Today, I interviewed a woman who is terminally ill. “So,” I tried to delicately ask, “What is it like to wake up every morning and know that you are dying?” “Well,” she responded, “What is it like to wake up every morning and pretend that you are not?”
In Hebrew, there is a well known phrase: Gam Ze Ya’avor – “This, too, shall pass.”
The highs and lows, good and bad. Nothing is ever without an end. Everything has an expiration date built into it.
When we refuse to acknowledge this simple but terrible (I mean that in the classical sense of “awesome, overwhelming, daunting” rather than just “bad”) truth, we set ourselves up for trouble.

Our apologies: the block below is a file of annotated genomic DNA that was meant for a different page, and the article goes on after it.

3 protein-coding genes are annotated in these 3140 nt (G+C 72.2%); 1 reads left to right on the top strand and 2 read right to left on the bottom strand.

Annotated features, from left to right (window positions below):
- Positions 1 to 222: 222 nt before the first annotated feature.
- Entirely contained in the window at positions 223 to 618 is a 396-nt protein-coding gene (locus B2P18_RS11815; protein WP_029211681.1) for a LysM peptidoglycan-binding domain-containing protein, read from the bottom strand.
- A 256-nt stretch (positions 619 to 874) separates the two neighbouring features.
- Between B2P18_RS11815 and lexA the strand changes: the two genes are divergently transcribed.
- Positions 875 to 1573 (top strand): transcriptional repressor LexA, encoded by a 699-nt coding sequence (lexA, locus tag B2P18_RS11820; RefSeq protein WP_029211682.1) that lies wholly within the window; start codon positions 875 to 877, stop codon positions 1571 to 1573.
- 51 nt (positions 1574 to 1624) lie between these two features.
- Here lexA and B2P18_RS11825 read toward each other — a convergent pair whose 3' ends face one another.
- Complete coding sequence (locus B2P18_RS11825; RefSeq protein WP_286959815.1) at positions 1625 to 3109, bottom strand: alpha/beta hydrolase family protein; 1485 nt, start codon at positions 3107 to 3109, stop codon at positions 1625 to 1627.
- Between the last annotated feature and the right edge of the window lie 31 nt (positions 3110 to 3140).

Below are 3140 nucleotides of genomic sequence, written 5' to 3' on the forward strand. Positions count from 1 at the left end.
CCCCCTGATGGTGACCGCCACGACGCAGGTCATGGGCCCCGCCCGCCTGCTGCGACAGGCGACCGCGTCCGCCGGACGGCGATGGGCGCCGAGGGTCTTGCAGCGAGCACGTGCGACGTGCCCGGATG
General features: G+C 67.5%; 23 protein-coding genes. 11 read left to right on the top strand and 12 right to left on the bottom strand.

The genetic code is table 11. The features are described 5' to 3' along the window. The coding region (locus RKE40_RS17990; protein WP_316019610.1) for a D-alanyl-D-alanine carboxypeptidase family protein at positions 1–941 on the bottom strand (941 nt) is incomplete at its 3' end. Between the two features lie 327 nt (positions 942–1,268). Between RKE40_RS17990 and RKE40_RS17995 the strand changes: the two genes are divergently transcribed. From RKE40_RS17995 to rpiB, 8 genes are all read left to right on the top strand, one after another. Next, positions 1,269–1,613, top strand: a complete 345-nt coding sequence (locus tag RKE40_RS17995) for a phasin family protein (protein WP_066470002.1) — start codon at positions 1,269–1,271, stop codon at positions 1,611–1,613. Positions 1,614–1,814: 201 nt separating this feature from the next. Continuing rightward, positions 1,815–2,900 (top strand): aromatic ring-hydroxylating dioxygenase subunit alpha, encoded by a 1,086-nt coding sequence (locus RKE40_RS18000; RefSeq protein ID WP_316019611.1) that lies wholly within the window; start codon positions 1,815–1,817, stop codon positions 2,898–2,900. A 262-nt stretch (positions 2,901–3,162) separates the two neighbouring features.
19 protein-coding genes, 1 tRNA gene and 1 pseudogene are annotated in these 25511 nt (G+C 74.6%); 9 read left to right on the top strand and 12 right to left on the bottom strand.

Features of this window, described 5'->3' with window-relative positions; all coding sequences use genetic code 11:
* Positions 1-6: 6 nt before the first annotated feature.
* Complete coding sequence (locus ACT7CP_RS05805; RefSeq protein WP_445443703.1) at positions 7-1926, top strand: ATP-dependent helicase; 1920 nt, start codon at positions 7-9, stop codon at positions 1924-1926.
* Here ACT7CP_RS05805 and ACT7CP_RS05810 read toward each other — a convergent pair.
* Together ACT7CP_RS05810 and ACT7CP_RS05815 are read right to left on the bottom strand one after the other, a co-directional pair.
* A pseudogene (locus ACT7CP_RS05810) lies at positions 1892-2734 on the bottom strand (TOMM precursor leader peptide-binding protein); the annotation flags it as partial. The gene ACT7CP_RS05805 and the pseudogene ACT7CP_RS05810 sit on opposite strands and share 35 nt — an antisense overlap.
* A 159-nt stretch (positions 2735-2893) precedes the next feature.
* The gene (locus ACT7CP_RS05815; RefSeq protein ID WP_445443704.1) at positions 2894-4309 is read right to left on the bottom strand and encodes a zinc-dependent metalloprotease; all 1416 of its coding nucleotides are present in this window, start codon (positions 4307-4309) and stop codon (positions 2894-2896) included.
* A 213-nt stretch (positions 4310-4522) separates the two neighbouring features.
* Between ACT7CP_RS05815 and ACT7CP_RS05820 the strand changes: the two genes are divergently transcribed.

Many choose to see the fact that things end as a reason to disconnect, to avoid becoming entangled in the first place.
The fact that things end does not make them tragic, or worthless. It makes them precious.
When you accept that all things end – some earlier than you want, some lingering longer than you might wish – we discover the opportunity to celebrate everything. Every second of every experience is packed with potential meaning and purpose. After all, nothing lasts forever. Not even us.
Because in Hebrew, there is another well-known phrase: Gam Ze l’Tov – “This, too, is for the best”